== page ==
USDA offers $671M in pandemic relief to food workers

Organizations will distribute $600 payments to farmworkers, meatpacking workers and grocery workers.

Jacqui Fatka, Policy editor

October 5, 2022

3 Min Read
Perdue Farms Temperature Checking.jpg
Perdue Farms requires temperature checks before food workers can start work each day. Perdue Farms

Over two years after the pandemic, USDA announced nearly $671 million in grants will be available for frontline workers including farmworkers, meatpacking workers and grocery store workers as part of the Food Workers Relief Grant Program. USDA selected 15 grant recipients to distribute the one-time $600 payment to agriculture workers affected by the COVID-19 pandemic.

The program, which is administered by USDA’s Agricultural Marketing Service, will use funding to provide relief to farmworkers and meatpacking workers who incurred pandemic-related health and safety costs. Funding is also set aside for three pilot programs to support grocery workers in recognition of their essential role in the pandemic response. These organizations are now preparing systems and will begin implementing outreach so that eligible farmworkers, meatpacking workers, and grocery workers may apply to these grant recipients to receive $600 payments soon. USDA anticipates that beneficiaries will be able to apply for funds from some of these recipients as soon as late November. Workers must provide valid proof of ID and employment to receive a payment.

“USDA is committed not only to acknowledging the work of our nation’s essential agricultural and food workers, but also ensuring they are not left out of opportunities for relief from the effects of the pandemic,” says Secretary of Agriculture Tom Vilsack. “The grant recipients being announced today will help us provide relief payments to workers across the country who kept food moving to our families during an especially challenging time.”

Relief payments will be available to eligible frontline workers in farming activities, meatpacking, and grocery store work during the period extending from Jan. 27, 2020, until the emergency period has been declared over. Eligibility requirements include identity and employment verification, and immigration status is not a factor. There is no cost to apply for the FFWR. Only organizations awarded the grant by the USDA may process FFWR applications. (Click here for a full list of awardees.)

USDA selected organizations for their proven track records working with farmworkers, meatpacking workers, and front-line grocery workers, their strong partnerships with worker-serving organizations, and their ability to provide services in critical geographic areas to collectively ensure nationwide coverage under this program.

The largest recipient is the UFCW Charity Foundation, Inc., which works with farm and meatpacking workers for a total of $131,660,000 of funding. The UFW Foundation was awarded $97,836,293. The list of UFW Foundation subrecipients include CIERTO, Michigan Advocacy Program, Binestar Oregon, United Farm Workers, Farmworker Association of Florida and North Carolina Focus on Increasing Education Leadership and Dignity.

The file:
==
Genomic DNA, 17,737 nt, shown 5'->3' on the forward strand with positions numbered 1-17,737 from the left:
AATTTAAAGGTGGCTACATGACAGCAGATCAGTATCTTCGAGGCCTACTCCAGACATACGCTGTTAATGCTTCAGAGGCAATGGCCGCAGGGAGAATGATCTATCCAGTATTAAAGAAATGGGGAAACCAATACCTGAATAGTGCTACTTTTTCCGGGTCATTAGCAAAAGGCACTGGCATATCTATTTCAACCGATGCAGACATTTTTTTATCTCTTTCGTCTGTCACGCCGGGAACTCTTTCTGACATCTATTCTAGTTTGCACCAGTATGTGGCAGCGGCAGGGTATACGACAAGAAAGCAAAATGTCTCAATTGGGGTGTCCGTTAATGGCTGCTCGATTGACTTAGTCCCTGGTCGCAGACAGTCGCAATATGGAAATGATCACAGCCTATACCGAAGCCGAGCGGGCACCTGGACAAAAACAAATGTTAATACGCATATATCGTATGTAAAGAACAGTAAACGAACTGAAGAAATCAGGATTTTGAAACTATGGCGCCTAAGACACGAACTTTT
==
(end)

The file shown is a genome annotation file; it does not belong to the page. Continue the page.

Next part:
The UFW Foundation says it “worked tirelessly to advance legislation that would empower USDA to support farm workers throughout the pandemic.”

In a statement, UFW says, “COVID-19 Congress relief packages failed to provide pandemic assistance to millions of undocumented persons, many of whom pay taxes through Individual Taxpayer Identification Numbers and continued laboring during the pandemic, including farm workers. That is why UFW Foundation has been advocating for farm worker pandemic relief—making it known that even though farm workers are essential workers, they haven’t been treated as such. Additionally, unlike other workers, farm workers federally do not qualify for overtime pay, typically receive low wages, and experience poor working conditions.”

“The COVID-19 pandemic left our most essential workers to fend for themselves with no federal aid, low pay, dangerous working conditions, and little to no economic safety nets,” said UFW Foundation Executive Director Diana Tellefson Torres. “And yet, farm workers continued risking their lives for all of us to have food on our tables. We applaud the Biden-Harris Administration, Secretary Vilsack and USDA for recognizing the vital role of farm workers in the nation’s food security and economy through this program. Pandemic relief payments will make a significant impact in the day to day lives of farm workers affected by the pandemic."

About the Author(s)

Jacqui Fatka

Policy editor, Farm Futures

Jacqui Fatka grew up on a diversified livestock and grain farm in southwest Iowa and graduated from Iowa State University with a bachelor’s degree in journalism and mass communications, with a minor in agriculture education, in 2003. She’s been writing for agricultural audiences ever since. In college, she interned with Wallaces Farmer and cultivated her love of ag policy during an internship with the Iowa Pork Producers Association, working in Sen. Chuck Grassley’s Capitol Hill press office. In 2003, she started full time for Farm Progress companies’ state and regional publications as the e-content editor, and became Farm Futures’ policy editor in 2004. A few years later, she began covering grain and biofuels markets for the weekly newspaper Feedstuffs. As the current policy editor for Farm Progress, she covers the ongoing developments in ag policy, trade, regulations and court rulings. Fatka also serves as the interim executive secretary-treasurer for the North American Agricultural Journalists. She lives on a small acreage in central Ohio with her husband and three children.

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